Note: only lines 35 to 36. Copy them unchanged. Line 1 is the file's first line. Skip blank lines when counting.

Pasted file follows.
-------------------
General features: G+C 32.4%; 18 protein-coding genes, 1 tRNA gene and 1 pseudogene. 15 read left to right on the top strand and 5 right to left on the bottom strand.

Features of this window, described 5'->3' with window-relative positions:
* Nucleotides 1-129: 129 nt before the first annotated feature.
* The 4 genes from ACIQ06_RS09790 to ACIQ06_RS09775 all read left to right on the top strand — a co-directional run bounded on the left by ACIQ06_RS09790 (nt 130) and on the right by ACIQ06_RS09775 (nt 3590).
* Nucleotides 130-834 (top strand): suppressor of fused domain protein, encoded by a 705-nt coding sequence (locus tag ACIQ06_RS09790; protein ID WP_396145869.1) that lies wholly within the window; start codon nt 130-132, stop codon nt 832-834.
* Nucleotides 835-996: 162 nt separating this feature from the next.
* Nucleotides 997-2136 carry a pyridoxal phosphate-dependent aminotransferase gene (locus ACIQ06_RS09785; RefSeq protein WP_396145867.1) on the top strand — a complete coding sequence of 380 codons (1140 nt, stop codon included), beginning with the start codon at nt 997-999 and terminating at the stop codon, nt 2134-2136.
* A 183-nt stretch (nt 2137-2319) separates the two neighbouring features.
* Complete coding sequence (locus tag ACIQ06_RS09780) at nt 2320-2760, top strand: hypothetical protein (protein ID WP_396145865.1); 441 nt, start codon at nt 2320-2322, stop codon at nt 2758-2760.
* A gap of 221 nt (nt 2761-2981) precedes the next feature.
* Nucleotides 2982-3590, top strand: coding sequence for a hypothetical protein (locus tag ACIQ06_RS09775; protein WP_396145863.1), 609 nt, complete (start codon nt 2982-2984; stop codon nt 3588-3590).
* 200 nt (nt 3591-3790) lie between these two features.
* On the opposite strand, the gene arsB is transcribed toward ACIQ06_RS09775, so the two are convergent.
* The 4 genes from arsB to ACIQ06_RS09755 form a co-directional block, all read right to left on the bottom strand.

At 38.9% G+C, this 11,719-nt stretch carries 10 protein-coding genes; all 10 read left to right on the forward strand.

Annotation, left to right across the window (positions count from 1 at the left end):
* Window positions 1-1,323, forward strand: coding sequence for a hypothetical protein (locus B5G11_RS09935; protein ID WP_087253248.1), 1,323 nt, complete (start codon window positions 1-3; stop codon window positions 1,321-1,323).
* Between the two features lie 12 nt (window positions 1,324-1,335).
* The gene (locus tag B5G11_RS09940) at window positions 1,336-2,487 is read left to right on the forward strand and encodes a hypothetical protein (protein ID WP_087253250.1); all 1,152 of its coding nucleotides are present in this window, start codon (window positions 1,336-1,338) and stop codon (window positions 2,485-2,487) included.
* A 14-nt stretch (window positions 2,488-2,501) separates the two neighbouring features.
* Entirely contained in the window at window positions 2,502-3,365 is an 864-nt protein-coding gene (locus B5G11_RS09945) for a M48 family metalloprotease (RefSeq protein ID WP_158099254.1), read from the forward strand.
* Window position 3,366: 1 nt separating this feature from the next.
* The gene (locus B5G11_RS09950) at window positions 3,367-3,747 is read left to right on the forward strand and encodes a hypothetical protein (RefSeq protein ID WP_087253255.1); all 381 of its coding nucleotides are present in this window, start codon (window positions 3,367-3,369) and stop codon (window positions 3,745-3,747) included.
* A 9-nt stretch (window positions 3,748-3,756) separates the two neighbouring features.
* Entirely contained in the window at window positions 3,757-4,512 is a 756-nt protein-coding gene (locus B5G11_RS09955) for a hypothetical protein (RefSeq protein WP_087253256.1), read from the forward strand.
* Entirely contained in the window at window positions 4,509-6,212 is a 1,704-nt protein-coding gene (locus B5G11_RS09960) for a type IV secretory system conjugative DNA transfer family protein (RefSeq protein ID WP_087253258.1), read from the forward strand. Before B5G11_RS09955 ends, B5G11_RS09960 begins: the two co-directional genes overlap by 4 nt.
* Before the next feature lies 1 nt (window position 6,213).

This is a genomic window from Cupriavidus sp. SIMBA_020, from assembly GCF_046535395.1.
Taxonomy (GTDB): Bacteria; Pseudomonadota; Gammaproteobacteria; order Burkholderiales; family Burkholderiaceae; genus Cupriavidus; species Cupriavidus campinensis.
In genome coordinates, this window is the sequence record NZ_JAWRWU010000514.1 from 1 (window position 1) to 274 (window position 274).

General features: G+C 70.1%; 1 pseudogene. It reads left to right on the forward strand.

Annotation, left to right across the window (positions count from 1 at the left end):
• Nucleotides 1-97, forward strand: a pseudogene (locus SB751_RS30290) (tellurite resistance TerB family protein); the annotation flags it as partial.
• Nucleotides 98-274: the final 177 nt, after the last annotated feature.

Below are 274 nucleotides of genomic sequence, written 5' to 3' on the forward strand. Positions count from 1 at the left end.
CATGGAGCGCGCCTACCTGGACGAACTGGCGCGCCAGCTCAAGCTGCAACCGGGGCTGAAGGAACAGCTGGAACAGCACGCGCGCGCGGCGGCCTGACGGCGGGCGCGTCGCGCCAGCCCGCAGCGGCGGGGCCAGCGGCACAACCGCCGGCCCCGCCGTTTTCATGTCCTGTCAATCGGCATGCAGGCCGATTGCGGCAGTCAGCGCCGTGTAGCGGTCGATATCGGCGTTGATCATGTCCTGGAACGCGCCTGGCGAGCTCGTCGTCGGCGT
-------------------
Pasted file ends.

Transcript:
Below are 274 nucleotides of genomic sequence, written 5' to 3' on the forward strand. Positions count from 1 at the left end.
CATGGAGCGCGCCTACCTGGACGAACTGGCGCGCCAGCTCAAGCTGCAACCGGGGCTGAAGGAACAGCTGGAACAGCACGCGCGCGCGGCGGCCTGACGGCGGGCGCGTCGCGCCAGCCCGCAGCGGCGGGGCCAGCGGCACAACCGCCGGCCCCGCCGTTTTCATGTCCTGTCAATCGGCATGCAGGCCGATTGCGGCAGTCAGCGCCGTGTAGCGGTCGATATCGGCGTTGATCATGTCCTGGAACGCGCCTGGCGAGCTCGTCGTCGGCGT